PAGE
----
New report highlights mental health in rural Scotland

Person on beach
Norette Ferns

In a new report you can get the findings of the first rural Scotland-wide survey focused on people's experiences of living with mental ill health.

In 2016, hundreds of people responded to a survey run by Scotland's Rural College (SRUC) and Support in Mind.  

In the survey report you can find out the challenges respondents face with their mental health issues, their ideas for improvements in mental health services and their key messages for policy makers which would lead to improvements in their mental wellbeing.

The findings from the research have had an impact on the Scottish Government’s new 10-year Mental Health Strategy and have underpinned the formation of the new National Rural Mental Health Forum.

The National Rural Mental Health Forum aims to raise awareness of mental health in rural areas and brings together organisations including NFU Scotland, RSABI and the Scottish Association of Young Farmers’ Clubs (SAYFC).

Jim Hume, the convenor/manager of the Forum for Support in Mind Scotland, says:

"The research findings from the rural mental health survey now give us the evidence to help us tackle mental ill health in rural Scotland. We know that one in four Scots suffer mental ill health at some point in their lives, and now we know that tackling mental ill health in rural Scotland has its own challenges.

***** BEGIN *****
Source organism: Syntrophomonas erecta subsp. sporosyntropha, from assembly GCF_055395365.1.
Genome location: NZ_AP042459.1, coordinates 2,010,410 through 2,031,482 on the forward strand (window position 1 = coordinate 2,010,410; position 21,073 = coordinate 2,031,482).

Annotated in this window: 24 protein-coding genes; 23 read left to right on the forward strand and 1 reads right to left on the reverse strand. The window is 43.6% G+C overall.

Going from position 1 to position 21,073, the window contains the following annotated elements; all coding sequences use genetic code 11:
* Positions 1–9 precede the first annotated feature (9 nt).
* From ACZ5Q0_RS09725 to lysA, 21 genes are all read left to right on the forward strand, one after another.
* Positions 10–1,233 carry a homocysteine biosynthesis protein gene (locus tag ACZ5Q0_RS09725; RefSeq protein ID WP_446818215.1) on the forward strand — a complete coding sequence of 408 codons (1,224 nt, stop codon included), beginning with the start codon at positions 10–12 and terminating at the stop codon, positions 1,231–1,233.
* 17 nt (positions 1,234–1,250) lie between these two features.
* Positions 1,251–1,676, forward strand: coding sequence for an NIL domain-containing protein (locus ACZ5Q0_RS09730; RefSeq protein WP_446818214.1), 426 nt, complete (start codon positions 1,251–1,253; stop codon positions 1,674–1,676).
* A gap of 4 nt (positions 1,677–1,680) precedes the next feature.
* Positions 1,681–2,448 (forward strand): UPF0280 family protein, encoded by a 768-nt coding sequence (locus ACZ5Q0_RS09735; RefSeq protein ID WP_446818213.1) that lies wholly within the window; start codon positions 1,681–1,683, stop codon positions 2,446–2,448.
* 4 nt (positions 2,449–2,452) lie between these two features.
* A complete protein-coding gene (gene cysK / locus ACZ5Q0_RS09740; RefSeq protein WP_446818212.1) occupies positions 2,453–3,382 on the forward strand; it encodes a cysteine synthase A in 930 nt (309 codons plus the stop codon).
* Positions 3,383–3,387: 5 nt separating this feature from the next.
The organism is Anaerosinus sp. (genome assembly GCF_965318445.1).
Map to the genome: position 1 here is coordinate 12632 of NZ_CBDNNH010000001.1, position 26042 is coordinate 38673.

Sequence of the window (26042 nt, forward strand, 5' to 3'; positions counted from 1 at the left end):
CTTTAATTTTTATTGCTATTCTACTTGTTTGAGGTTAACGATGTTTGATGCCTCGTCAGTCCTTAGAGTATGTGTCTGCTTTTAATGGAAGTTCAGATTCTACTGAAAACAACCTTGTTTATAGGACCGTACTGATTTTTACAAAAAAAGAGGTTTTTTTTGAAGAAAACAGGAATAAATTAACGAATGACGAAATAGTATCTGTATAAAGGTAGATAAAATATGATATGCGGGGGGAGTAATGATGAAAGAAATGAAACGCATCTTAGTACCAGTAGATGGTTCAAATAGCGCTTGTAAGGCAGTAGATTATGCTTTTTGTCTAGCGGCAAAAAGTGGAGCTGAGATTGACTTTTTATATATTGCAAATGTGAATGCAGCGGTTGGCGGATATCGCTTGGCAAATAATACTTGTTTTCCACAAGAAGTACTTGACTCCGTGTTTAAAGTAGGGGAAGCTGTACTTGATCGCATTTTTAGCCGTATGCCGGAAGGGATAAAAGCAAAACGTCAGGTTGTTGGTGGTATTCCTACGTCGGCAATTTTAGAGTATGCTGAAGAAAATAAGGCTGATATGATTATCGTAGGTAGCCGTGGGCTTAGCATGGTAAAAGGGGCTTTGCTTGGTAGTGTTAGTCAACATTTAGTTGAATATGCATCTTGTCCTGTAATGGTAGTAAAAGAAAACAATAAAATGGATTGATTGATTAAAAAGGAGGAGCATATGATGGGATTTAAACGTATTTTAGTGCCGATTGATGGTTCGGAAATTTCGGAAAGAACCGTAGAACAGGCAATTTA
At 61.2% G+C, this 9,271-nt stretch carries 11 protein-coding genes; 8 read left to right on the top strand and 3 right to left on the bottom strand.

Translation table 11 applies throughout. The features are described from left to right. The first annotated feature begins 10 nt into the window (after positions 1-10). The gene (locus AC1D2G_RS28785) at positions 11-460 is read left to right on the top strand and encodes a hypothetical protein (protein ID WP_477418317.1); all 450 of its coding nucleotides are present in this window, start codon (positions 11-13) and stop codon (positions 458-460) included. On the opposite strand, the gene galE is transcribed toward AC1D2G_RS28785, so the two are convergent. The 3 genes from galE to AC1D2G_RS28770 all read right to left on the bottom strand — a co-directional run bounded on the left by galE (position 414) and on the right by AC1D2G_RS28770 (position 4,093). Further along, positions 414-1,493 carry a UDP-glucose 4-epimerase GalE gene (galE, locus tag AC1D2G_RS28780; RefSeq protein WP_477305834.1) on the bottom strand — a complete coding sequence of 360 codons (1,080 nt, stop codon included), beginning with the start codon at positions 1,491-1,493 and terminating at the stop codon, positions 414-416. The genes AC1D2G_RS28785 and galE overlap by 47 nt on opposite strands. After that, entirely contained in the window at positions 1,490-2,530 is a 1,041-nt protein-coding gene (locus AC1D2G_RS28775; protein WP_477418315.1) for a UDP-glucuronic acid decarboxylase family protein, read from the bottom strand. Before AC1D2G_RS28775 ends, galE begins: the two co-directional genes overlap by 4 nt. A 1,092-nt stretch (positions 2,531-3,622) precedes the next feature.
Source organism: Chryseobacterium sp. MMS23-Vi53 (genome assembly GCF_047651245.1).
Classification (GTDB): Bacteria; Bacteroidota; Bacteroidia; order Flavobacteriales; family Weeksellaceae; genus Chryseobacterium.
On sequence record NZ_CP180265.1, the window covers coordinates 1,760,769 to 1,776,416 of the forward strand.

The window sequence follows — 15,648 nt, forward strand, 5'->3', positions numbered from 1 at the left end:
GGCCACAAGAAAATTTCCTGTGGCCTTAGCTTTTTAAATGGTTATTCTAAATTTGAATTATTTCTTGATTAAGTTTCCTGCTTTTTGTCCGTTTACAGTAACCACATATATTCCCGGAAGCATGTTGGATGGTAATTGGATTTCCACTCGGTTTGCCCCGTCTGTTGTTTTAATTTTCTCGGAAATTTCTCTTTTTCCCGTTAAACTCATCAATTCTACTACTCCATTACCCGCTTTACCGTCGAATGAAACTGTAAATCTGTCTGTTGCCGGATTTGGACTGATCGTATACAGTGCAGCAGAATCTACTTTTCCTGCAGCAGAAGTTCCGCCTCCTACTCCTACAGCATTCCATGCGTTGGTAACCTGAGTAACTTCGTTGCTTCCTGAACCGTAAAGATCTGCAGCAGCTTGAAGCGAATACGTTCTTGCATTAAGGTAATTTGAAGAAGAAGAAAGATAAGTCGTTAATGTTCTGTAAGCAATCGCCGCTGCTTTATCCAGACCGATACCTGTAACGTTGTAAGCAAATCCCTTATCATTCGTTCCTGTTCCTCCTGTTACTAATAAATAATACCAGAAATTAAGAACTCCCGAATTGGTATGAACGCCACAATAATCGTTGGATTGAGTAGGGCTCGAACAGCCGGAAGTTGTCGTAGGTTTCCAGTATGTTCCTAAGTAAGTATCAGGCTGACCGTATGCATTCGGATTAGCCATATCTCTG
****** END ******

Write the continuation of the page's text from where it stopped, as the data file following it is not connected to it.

"Mental ill health can be more difficult to tackle in remoter parts of Scotland, due to isolation, transport issues and stigma. The National Rural Mental Health Forum is in a unique position to help rural communities tackle mental ill health through the outreach of the rural organisation members of the Forum, the expertise of mental health organisation members and this ground breaking research.

"Mental ill health can be prevented and can be treated, especially with early intervention. The Forum and its members are keen to take action by raising awareness in rural communities and normalising talking about mental ill health."

You can read the full National Rural Mental Health Survey Report on the SRUC website.